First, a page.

Delays at San Francisco International Airport surged to near-record levels over the summer, with flights held up at double the rate of four years ago, the U.S. Federal Aviation Administration announced Monday.
About one-third of flights arriving at the airport in June and July were delayed — a 24 percent increase compared to the same period in 2006, the agency said, citing Bureau of Transportation Statistics figures.
"We've squeezed every available ounce of capacity out of the current air traffic control system," FAA spokesman Ian Gregor said in a statement. "The delay numbers show that the system is stretched too thin and is unable to accommodate all the aircraft that are using it."
The airline industry's on-time performance across the United States in the first seven months of 2007 was its worst since comparable data began being collected in 1995. Industry groups and government officials have blamed rising travel demand, bad weather and increased use of smaller planes for the problems.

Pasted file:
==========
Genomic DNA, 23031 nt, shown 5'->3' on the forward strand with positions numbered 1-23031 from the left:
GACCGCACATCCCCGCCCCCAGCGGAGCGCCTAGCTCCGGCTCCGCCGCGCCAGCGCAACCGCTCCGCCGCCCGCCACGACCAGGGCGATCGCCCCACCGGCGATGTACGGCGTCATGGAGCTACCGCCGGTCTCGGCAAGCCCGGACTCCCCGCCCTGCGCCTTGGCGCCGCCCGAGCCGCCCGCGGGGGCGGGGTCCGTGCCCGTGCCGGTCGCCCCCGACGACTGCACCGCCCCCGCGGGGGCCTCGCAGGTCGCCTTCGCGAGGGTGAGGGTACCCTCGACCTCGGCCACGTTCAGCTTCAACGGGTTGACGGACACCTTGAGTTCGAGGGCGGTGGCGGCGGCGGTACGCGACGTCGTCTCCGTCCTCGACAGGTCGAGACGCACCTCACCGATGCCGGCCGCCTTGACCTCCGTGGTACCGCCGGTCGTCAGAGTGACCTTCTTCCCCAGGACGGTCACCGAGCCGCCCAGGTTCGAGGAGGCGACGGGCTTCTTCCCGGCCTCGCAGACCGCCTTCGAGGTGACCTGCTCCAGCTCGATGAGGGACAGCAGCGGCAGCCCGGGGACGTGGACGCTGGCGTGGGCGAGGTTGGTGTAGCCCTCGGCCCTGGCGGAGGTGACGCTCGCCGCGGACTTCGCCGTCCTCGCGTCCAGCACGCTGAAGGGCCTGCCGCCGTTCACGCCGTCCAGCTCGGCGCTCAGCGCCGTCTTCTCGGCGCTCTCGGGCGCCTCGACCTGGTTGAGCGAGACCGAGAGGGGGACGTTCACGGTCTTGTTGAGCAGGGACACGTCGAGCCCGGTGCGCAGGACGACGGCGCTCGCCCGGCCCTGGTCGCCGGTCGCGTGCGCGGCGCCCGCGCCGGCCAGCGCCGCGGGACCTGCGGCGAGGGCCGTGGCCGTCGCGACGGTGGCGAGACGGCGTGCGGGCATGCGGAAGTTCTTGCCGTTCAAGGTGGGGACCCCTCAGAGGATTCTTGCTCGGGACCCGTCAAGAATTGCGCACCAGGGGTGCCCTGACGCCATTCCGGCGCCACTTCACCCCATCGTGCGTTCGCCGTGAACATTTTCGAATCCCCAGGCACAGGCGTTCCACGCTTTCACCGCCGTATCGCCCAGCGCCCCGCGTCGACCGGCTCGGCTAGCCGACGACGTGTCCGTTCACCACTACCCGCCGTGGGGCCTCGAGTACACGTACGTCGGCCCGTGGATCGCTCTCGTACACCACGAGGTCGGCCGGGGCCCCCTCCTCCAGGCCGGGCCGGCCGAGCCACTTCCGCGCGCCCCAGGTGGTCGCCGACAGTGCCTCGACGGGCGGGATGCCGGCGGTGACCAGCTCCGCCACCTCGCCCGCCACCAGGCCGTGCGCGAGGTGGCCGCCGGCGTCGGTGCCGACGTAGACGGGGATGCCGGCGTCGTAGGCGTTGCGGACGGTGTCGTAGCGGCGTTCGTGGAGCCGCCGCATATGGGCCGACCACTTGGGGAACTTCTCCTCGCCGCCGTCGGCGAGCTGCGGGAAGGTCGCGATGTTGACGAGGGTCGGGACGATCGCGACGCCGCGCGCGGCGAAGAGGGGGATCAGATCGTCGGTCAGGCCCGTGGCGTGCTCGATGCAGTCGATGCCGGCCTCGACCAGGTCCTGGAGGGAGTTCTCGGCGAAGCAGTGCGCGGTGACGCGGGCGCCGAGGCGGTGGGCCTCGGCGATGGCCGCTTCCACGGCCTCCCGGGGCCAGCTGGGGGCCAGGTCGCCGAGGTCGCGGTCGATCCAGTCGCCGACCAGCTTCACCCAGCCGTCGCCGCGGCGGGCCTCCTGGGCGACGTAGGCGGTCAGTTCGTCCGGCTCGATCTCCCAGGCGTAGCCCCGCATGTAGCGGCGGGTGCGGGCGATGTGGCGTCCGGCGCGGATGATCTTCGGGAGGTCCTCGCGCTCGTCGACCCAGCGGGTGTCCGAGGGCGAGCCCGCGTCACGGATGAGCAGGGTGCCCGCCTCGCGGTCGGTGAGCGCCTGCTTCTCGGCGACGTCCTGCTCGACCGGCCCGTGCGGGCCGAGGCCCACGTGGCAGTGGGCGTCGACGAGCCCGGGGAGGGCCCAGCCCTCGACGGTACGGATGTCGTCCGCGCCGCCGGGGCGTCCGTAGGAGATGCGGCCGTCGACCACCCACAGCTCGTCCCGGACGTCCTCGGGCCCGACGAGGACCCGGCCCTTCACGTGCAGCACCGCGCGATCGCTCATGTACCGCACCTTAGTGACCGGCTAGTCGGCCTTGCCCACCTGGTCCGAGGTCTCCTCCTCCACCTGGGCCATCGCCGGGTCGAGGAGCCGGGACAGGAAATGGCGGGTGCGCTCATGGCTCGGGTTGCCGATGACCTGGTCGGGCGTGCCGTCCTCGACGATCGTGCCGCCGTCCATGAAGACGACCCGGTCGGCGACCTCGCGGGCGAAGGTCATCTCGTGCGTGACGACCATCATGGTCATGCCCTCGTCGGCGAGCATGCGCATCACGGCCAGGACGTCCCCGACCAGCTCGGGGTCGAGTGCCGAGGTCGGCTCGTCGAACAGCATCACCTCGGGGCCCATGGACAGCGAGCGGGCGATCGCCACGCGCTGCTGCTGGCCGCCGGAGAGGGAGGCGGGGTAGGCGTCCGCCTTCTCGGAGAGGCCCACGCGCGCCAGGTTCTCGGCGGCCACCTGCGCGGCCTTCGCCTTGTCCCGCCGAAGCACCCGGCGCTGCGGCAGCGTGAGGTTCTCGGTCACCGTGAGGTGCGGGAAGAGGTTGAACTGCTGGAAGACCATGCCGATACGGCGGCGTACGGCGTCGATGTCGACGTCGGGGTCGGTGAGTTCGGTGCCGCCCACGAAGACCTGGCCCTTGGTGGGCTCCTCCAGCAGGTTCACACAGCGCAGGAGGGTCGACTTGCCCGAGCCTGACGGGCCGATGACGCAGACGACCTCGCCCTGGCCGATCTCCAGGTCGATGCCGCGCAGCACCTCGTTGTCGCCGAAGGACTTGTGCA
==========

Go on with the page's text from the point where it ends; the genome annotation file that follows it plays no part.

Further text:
Kandace Bender, a spokeswoman at San Francisco International, said many of the delays have been due to backups at other airports.
"I know we had a number of flight delays because of extremely bad weather on the East Coast," she said.